Authors: Imogen Phillips
Event: 2001 TheMHS Conference
Subject: indigenous, solomon island, new zealand, book of proceedings
Type of resource: Conference Presentations and Papers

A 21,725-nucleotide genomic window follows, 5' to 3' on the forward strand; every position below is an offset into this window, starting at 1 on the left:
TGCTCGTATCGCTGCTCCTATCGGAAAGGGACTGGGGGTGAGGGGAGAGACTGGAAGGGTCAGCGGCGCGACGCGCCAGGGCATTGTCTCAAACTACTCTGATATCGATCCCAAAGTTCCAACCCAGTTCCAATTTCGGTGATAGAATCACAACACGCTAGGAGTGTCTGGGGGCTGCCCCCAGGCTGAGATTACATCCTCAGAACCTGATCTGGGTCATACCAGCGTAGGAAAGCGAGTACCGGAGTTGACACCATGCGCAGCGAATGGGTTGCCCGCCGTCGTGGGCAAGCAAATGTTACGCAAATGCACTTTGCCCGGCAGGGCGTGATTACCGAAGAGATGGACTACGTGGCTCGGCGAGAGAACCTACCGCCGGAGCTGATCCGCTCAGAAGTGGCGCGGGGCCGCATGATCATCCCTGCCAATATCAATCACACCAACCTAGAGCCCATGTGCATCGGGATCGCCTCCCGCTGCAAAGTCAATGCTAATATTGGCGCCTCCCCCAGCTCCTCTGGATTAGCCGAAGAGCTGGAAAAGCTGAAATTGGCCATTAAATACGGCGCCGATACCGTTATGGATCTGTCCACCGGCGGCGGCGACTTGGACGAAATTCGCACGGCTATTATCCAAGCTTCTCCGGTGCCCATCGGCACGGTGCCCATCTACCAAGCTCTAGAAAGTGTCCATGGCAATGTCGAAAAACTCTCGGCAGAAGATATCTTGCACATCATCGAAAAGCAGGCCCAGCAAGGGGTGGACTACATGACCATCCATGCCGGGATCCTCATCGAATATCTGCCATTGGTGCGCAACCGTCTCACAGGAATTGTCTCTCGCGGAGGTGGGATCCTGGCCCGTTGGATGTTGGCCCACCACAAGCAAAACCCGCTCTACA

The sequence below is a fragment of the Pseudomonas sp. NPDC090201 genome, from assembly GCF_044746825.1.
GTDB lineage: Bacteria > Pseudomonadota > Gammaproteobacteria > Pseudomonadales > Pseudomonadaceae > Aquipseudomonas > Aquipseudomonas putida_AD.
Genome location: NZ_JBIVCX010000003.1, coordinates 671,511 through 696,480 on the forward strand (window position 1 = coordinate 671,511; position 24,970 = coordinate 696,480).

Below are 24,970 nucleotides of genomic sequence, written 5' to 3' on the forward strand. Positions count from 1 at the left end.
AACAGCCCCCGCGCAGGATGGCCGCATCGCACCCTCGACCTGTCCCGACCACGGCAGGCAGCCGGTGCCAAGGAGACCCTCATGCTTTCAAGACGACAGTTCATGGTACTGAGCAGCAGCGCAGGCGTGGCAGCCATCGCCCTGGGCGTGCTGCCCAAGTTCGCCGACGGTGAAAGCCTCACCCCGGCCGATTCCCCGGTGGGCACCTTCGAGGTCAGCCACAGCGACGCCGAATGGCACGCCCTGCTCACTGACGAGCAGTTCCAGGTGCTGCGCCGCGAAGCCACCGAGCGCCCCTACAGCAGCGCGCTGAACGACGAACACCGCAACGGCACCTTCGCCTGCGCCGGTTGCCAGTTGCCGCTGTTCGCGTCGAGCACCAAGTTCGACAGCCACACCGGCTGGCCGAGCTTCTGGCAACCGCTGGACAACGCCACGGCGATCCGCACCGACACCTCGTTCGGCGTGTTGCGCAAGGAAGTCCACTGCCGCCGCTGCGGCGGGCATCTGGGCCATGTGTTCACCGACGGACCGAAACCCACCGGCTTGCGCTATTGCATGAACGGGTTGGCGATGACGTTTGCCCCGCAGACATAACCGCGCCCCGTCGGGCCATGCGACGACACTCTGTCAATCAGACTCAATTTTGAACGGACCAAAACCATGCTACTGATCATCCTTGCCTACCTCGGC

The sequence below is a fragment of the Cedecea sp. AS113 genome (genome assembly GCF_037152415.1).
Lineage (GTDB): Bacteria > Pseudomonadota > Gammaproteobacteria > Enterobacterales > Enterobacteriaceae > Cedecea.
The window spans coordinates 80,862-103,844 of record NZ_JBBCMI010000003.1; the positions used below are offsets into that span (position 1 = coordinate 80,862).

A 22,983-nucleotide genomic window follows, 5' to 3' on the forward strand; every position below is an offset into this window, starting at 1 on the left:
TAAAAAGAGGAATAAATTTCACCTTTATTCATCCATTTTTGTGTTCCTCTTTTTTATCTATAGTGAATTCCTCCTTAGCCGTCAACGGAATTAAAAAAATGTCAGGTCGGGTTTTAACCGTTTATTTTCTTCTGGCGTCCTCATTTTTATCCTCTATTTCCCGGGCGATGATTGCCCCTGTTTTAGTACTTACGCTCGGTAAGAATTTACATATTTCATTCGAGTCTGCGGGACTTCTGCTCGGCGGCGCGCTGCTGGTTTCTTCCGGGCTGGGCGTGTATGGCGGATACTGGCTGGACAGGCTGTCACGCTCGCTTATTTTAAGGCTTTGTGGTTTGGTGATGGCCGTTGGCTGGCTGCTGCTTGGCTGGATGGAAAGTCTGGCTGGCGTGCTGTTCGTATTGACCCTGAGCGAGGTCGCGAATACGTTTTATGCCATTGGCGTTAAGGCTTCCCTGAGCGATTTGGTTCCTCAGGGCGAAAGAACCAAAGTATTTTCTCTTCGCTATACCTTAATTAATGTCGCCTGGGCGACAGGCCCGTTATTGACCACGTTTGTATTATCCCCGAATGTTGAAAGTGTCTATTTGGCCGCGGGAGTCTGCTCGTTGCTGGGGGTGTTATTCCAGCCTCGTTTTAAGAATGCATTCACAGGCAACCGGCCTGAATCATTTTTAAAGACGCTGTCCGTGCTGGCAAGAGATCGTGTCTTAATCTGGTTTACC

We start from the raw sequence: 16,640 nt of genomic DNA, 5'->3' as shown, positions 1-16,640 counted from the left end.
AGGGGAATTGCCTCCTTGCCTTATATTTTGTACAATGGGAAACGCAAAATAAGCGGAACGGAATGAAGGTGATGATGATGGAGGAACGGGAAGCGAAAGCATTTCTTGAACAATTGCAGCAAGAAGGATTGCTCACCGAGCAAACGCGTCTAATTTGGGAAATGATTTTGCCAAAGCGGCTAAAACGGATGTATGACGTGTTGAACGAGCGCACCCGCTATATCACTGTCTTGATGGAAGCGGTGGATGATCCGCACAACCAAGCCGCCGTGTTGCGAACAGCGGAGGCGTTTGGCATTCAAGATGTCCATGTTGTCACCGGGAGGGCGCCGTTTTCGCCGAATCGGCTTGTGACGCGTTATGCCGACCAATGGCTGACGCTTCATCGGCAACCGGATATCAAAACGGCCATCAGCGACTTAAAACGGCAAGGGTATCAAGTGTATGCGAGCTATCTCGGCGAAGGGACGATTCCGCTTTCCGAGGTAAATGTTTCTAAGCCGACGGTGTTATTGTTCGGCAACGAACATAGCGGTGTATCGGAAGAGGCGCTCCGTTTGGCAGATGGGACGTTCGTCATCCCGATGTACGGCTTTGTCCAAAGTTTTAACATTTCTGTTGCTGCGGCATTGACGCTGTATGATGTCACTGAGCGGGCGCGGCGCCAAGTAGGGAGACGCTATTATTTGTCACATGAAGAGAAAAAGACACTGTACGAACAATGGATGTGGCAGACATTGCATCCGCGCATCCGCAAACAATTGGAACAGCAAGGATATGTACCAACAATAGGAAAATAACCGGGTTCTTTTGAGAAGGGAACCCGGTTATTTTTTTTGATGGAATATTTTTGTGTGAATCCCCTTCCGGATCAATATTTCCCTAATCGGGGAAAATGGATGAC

Abstract: In this paper I will share my experience of how 'tambu' impacted on my psychosis and recovery as a New Zealand born part-Melanesian woman. While I was in Guadalcanal in the Solomon Islands, I encountered 'tambu'. This is a combination of what is sacred and custom or rules for living that preserve the tradition of cultures. I aim to share insights that have come from my experience of 'tambu', psychosis and recovery. Some of the issues that I will deal with are what I experienced as the positive and negative things about 'tambu'; how 'tambu' affects my identity in different cultures and its impact on my mental health; how the break-down of 'tambu' impacts on my relationships with other people; how my psychiatric care could have been enhanced by recognition of 'tambu'. In doing so I hope to be one of the many voices of the indigenous consumer experience that need to be heard in order for our mental health needs to be met. The first part of the paper will consist of a factual account of my experience in the Solomons. The second part of the paper will be my insights about 'tambu' and its affect on my psychosis and recovery. The third part will be a creative response to what I learnt. In this paper I hope to share my story and insights I have gained from 'tambu' and its impact on my mental health so that people working in mental health can have a better understanding of the needs of indigenous peoples.
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